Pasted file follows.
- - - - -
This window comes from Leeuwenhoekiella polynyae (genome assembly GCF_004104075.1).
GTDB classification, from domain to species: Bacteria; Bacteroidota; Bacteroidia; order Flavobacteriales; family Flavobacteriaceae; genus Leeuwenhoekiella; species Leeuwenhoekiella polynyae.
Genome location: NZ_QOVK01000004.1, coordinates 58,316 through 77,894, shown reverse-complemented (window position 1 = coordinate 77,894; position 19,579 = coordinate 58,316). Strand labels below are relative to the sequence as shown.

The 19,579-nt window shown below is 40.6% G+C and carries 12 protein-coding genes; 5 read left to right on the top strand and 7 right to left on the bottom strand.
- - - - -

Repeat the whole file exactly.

This window comes from Leeuwenhoekiella polynyae (genome assembly GCF_004104075.1).
GTDB classification, from domain to species: Bacteria; Bacteroidota; Bacteroidia; order Flavobacteriales; family Flavobacteriaceae; genus Leeuwenhoekiella; species Leeuwenhoekiella polynyae.
Genome location: NZ_QOVK01000004.1, coordinates 58,316 through 77,894, shown reverse-complemented (window position 1 = coordinate 77,894; position 19,579 = coordinate 58,316). Strand labels below are relative to the sequence as shown.

The 19,579-nt window shown below is 40.6% G+C and carries 12 protein-coding genes; 5 read left to right on the top strand and 7 right to left on the bottom strand.